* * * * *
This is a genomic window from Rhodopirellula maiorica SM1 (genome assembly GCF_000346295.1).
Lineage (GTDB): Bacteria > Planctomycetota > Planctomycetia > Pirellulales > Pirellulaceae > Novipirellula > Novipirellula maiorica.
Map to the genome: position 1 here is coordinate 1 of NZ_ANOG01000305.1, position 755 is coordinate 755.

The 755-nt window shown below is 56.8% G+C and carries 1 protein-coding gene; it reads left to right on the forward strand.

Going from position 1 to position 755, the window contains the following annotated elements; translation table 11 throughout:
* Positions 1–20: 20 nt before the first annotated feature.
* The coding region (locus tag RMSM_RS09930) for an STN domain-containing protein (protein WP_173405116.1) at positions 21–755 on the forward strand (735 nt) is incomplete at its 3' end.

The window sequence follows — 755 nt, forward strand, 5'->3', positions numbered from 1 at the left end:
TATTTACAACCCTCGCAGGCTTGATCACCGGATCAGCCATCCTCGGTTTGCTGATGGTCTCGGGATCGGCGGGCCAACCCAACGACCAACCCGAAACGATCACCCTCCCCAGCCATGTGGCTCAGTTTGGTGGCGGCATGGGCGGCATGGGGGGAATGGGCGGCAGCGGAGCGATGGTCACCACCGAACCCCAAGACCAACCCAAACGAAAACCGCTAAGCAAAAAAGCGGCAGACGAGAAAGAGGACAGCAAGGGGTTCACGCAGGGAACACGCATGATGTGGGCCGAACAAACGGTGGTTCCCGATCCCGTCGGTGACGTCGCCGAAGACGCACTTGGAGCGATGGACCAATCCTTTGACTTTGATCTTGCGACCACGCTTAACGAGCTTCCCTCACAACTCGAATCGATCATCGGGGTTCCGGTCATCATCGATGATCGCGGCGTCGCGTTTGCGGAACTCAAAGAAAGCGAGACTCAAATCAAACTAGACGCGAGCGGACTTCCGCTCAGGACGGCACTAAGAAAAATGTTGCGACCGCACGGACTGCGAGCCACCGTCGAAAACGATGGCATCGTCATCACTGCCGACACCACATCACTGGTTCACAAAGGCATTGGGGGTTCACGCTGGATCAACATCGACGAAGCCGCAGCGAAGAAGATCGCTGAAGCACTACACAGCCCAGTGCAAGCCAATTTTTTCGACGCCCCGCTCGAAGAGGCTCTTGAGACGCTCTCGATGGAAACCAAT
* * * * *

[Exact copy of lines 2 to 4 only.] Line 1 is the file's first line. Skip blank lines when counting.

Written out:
Lineage (GTDB): Bacteria > Planctomycetota > Planctomycetia > Pirellulales > Pirellulaceae > Novipirellula > Novipirellula maiorica.
Map to the genome: position 1 here is coordinate 1 of NZ_ANOG01000305.1, position 755 is coordinate 755.

The 755-nt window shown below is 56.8% G+C and carries 1 protein-coding gene; it reads left to right on the forward strand.